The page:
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See detailX-ray emission of interacting wind binaries in Cyg OB2
Nazé, Yaël ULg; Cazorla, Constantin ULg; Rauw, Grégor ULg

Poster (2013, September)

Cyg OB2 #5, #8A, and #9 are binary or multiple massive stars in the Cyg OB2 association displaying several peculiarities, such as bright X-ray emission and non-thermal radio emission. Our X-ray monitoring ... [more ▼]

Cyg OB2 #5, #8A, and #9 are binary or multiple massive stars in the Cyg OB2 association displaying several peculiarities, such as bright X-ray emission and non-thermal radio emission. Our X-ray monitoring of these stars reveals the details of their behaviours at high energies, which can be directly linked to wind-wind collisions (WWCs). In addition, the X-ray emission of Cyg OB2 #12, an evolved massive star, shows a long-term decrease, which could hint at the presence of a companion (with associated colliding winds) or indicate the return to quiescence of the system following a recent eruption. [less ▲]

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See detailThe X-ray emission of the colliding wind binary V444 Cyg
Fauchez, Thomas; De Becker, Michaël ULg; Nazé, Yaël ULg

in Bulletin de la Societe Royale des Sciences de Liege (2011), 80

This paper presents the analysis of six XMM-Newton observations of the colliding wind system V444 Cyg. Unlike what one might have expected at first, it appears that the O star wind most probably dominates ... [more ▼]

This paper presents the analysis of six XMM-Newton observations of the colliding wind system V444 Cyg. Unlike what one might have expected at first, it appears that the O star wind most probably dominates the WN wind: the bow shock is wide open, with the hard X-ray emission arising close to the WN star. An important radiative braking could partly explain this situation but revising the wind parameters may also prove necessary. Furthermore, we have probably observed for the first time an occultation of the colliding wind zone by the binary components. [less ▲]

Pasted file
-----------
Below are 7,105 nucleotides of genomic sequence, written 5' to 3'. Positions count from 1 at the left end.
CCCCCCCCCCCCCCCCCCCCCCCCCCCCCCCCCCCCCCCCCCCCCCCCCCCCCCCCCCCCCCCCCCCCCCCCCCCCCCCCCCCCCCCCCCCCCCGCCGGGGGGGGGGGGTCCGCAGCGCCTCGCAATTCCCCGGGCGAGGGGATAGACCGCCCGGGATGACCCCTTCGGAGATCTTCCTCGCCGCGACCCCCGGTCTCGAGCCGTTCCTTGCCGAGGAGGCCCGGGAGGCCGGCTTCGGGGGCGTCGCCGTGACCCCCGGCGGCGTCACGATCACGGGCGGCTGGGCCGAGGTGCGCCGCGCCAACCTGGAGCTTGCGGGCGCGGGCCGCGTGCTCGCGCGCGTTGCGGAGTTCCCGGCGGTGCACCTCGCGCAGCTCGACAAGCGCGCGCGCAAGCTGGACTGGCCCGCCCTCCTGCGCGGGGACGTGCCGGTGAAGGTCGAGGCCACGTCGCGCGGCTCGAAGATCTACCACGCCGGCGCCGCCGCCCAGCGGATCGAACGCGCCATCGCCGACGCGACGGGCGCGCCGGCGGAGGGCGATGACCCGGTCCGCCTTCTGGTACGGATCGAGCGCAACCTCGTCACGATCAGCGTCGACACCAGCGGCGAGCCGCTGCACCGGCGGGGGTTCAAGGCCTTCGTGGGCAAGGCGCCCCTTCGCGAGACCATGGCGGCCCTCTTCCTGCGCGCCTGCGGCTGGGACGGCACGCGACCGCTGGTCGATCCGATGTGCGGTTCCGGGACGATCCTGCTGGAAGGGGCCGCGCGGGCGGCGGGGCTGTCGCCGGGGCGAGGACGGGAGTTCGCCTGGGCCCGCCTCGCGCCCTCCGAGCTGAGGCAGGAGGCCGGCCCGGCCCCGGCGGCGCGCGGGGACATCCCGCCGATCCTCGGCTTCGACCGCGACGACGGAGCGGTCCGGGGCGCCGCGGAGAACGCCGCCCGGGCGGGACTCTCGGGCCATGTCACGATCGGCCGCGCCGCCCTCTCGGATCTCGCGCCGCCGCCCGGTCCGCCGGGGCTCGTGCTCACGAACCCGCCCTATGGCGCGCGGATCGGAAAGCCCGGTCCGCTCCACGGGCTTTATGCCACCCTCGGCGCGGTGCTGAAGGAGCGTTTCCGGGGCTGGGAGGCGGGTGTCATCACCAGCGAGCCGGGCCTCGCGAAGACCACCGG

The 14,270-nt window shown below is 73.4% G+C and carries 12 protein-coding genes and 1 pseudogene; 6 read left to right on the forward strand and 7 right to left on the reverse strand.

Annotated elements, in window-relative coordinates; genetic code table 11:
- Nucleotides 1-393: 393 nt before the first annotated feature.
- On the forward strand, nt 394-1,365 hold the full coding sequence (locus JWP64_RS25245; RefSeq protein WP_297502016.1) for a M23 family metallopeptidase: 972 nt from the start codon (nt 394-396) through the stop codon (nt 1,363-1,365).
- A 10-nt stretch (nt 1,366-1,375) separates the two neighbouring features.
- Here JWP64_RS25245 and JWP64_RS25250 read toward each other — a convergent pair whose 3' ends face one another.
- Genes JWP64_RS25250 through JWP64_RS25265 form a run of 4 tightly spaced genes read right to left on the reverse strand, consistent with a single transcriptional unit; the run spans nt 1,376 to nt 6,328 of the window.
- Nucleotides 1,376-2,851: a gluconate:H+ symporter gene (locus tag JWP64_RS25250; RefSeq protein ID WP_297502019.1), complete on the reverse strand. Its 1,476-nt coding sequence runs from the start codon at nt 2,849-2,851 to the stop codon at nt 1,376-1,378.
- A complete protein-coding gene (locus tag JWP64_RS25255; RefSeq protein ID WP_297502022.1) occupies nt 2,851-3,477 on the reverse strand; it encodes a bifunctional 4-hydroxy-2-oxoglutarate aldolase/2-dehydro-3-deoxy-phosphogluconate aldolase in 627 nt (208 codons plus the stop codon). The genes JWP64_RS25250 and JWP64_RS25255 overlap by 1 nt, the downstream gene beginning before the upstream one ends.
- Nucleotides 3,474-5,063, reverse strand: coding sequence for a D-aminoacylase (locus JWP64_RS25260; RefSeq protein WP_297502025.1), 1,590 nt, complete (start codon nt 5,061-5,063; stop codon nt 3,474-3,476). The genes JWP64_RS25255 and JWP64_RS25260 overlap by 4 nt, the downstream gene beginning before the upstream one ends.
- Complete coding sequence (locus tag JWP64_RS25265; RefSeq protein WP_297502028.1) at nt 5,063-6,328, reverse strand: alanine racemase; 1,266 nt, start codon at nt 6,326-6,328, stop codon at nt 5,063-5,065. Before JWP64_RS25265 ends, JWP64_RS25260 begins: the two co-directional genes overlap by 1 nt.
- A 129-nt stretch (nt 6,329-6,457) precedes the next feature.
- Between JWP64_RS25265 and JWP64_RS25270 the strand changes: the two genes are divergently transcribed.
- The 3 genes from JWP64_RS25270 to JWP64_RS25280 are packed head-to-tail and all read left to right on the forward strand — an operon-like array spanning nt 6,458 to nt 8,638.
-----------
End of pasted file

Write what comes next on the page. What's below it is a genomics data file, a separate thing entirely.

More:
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See detailThe X-ray emission of the WR+O binary WR 79
Gosset, Eric ULg; Sana, Hugues; Rauw, Grégor ULg et al

in Bulletin de la Societe Royale des Sciences de Liege (2011), 80

In the framework of our multiwavelength study of the open cluster NGC 6231, we observed the colliding-wind WR+O binary WR 79 at six different epochs with the XMM-Newton observatory. These pointings offer ... [more ▼]

In the framework of our multiwavelength study of the open cluster NGC 6231, we observed the colliding-wind WR+O binary WR 79 at six different epochs with the XMM-Newton observatory. These pointings offer the possibility to study the X-ray spectrum of WR 79 and its possible variability. Our results are briefly discussed and compared with the X-ray characteristics of other similar objects. [less ▲]

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See detailThe X-ray emission spectra of multicharged xenon ions in a gas puff laser-produced plasma
Yu Skobelev, I.; Dyakin, V. M.; Ya Faenov, A. et al

in Journal of Physics : B Atomic Molecular & Optical Physics (1999), 32

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See detailX-Ray Emissions from Jupiter
Gladstone, G.; Waite, J.; Grodent, Denis ULg et al

Conference (2001, May 29)

X-ray emissions from Jupiter have been observed for over 20~years. Jovian x-ray emissions are associated with the high-latitude aurora and with solar fluorescence and/or an energetic particle source at ... [more ▼]

X-ray emissions from Jupiter have been observed for over 20~years. Jovian x-ray emissions are associated with the high-latitude aurora and with solar fluorescence and/or an energetic particle source at low-latitudes as identified by past Einstein and ROSAT observations. Enhanced auroral x-rays were also observed to be associated with the impact of Comet Shoemaker-Levy~9. The high-latitude x-ray emissions are best explained by energetic sulfur and oxygen ion precipitation from the Jovian magnetosphere, a suggestion that has been confirmed by recent Chandra ACIS observations. Exciting new information about Jovian x-ray emissions has been made possible with Chandra's High Resolution Camera. We report here for the first time the detection of a forty minute oscillation associated with the Jovian x-ray aurora. With the help of ultraviolet auroral observations from Hubble Space Telescope, we pinpoint the auroral mapping of the x-rays and provide new information on the x-ray source mechanism. [less ▲]